Seven Samurai

Review No. 594

A solemn adventure movie, maybe one of the solemnest.



English: “Seven Samurai”
Kanji Japanese: “七人の侍”
Romaji Japanese: “Shichinin no Samurai”

Director — Akira Kurosawa
Producer — Sojiro Motoki
Screenplay — Mr. Kurosawa, Shinobu Hashimoto & Hideo Oguni

The Seven Samurai:
Takashi Shimura — Kambei Shimada
Toshiro Mifune — Kikuchiyo
Isao Kimura — Katsushirō Okamoto
Yoshio Inaba — Gorōbei Katayama
Daisuke Katō — Shichirōji
Minoru Chiaki — Heihachi Hayashida
Seiji Miyaguchi — Kyūzō
With Bokuzen Hidari, Kamatari Fujiwara, Keiko Tsushima, and Yoshio Tsuchiya.

Distributor — Toho & Columbia Pictures
Release Date — April 26, 1954 (Japan); November 19, 1956 (USA)
Language — Japanese
Country — Japan
Running Time — 3 hours, 27 minutes plus intermission music


The Sengoku jidai was a period in Japanese history with political disorder and almost constant warring.  It lasted from 1467, until sometime after the rise of the Tokugawa shogunate in 1603.  That’s at least 136 trips around the sun marked by nothing but discord.  That we’re given no more history than that is what makes Seven Samurai (in its native language, that’s Shichinin no Samurai) such a great movie.  It isn’t didactic at all, nor does it need to be in order to hold our attention for three and a half hours.  It’s thoroughly bleak, but the characters aren’t.  They enjoy the company of each other enough to forget that they’re in an age of every horror imaginable, and why shouldn’t they?  They’re human, and the acting says so as much as the script.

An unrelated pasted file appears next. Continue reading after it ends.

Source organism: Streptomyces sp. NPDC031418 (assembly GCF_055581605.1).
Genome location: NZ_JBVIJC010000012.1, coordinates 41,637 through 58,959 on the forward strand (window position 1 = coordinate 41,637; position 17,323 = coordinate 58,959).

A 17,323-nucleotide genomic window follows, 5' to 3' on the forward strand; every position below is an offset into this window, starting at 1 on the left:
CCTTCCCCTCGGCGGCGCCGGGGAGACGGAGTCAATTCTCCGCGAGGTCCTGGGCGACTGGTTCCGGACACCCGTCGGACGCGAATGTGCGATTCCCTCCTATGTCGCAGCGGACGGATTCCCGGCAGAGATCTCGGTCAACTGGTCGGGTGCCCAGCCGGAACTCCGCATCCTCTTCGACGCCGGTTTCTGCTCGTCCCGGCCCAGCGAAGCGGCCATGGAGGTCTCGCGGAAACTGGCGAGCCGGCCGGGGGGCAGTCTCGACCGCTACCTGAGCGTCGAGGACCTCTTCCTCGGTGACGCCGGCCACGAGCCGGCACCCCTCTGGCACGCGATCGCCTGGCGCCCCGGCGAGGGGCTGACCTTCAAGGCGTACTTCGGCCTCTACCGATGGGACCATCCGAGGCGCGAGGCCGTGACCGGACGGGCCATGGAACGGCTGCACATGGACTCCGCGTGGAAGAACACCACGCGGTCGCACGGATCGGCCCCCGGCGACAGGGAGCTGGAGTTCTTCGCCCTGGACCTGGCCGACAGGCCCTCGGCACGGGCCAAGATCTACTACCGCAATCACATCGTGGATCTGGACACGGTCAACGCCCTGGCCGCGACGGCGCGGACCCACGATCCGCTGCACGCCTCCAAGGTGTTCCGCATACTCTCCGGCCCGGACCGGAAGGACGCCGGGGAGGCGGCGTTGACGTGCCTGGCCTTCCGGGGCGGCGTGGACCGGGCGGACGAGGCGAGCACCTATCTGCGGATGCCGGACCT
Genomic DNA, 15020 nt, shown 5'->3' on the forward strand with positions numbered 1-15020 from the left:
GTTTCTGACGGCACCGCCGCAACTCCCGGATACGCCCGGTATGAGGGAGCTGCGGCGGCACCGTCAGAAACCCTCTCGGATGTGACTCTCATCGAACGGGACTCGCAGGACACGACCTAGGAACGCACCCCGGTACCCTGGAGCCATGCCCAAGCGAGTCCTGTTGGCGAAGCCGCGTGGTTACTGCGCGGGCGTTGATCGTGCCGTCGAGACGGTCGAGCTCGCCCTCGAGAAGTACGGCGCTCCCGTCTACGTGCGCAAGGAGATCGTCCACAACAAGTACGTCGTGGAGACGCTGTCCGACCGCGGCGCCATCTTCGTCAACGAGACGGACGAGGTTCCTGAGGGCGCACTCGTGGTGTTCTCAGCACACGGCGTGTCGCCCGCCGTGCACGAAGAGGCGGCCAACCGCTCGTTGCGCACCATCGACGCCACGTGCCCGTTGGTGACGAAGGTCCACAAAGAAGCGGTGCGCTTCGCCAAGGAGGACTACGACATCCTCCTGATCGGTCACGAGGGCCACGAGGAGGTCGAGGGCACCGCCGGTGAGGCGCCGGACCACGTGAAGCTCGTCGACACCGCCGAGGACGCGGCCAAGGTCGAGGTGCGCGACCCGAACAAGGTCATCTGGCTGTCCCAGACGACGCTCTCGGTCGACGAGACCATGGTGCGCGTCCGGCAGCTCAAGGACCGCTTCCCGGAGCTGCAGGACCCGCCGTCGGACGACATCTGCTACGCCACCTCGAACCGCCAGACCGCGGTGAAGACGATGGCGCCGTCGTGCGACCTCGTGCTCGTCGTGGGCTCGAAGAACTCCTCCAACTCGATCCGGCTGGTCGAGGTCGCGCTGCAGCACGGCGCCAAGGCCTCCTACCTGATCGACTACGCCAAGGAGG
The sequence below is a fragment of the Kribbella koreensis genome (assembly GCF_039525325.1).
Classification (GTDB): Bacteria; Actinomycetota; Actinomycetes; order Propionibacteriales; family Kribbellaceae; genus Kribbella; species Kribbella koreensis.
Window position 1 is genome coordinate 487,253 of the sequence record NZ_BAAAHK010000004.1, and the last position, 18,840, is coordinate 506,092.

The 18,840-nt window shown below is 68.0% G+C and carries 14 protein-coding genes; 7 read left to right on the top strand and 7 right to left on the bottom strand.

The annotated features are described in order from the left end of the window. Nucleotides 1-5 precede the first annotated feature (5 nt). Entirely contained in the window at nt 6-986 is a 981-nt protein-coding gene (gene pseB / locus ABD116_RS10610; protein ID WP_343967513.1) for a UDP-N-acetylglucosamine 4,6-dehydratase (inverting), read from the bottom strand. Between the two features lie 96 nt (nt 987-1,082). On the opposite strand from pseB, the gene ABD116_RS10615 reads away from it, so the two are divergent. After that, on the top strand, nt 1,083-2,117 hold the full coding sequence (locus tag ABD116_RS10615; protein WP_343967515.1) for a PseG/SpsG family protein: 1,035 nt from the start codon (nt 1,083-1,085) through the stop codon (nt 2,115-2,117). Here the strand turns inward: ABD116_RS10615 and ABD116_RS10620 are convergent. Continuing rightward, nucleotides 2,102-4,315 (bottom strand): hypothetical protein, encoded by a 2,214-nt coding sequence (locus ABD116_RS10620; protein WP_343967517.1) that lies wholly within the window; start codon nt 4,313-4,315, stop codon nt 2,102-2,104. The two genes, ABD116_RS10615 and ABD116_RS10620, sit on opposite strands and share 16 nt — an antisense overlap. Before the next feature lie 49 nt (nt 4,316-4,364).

Seven Samurai was my first experience with writer-director Akira Kurosawa.  He’s revered in Japan in a way that Cecil B. DeMille is revered in America.  I can see why.  The movie isn’t an epic, just a dramatic adventure film, but the manner in which it tells its story is humbled into a two-act play.  It’s not concerned about length so much as it is about holding the audience’s attention.  The story isn’t how you’d imagine a “samurai movie”–not until the end at least.  That’s when the guerrilla warfare enters a story about the Bandits vs. the Samurai.  The samurai know they won’t possibly be at an advantage before the act, though.  Actually it’s just a few men who need to gather ten samurai to kill of thirty bandits.  They only have so much time, and when it runs out, they’re left with only seven.

That’s a good eighty to ninety percent of the movie.  There’s great tension created, usually without any action at all.  The dialogue is the main source of intrigue.  It does begin to wear down during its last ten or twenty minutes, but by the climactic scenes, that transition can only be applauded.  That’s followed by a well played ending, which, in turn, only makes the climax that much more applaudable.  So would that make Seven Samurai one of the saidai foreign movies ever made?

You put ni and ni together.


The Bling Ring

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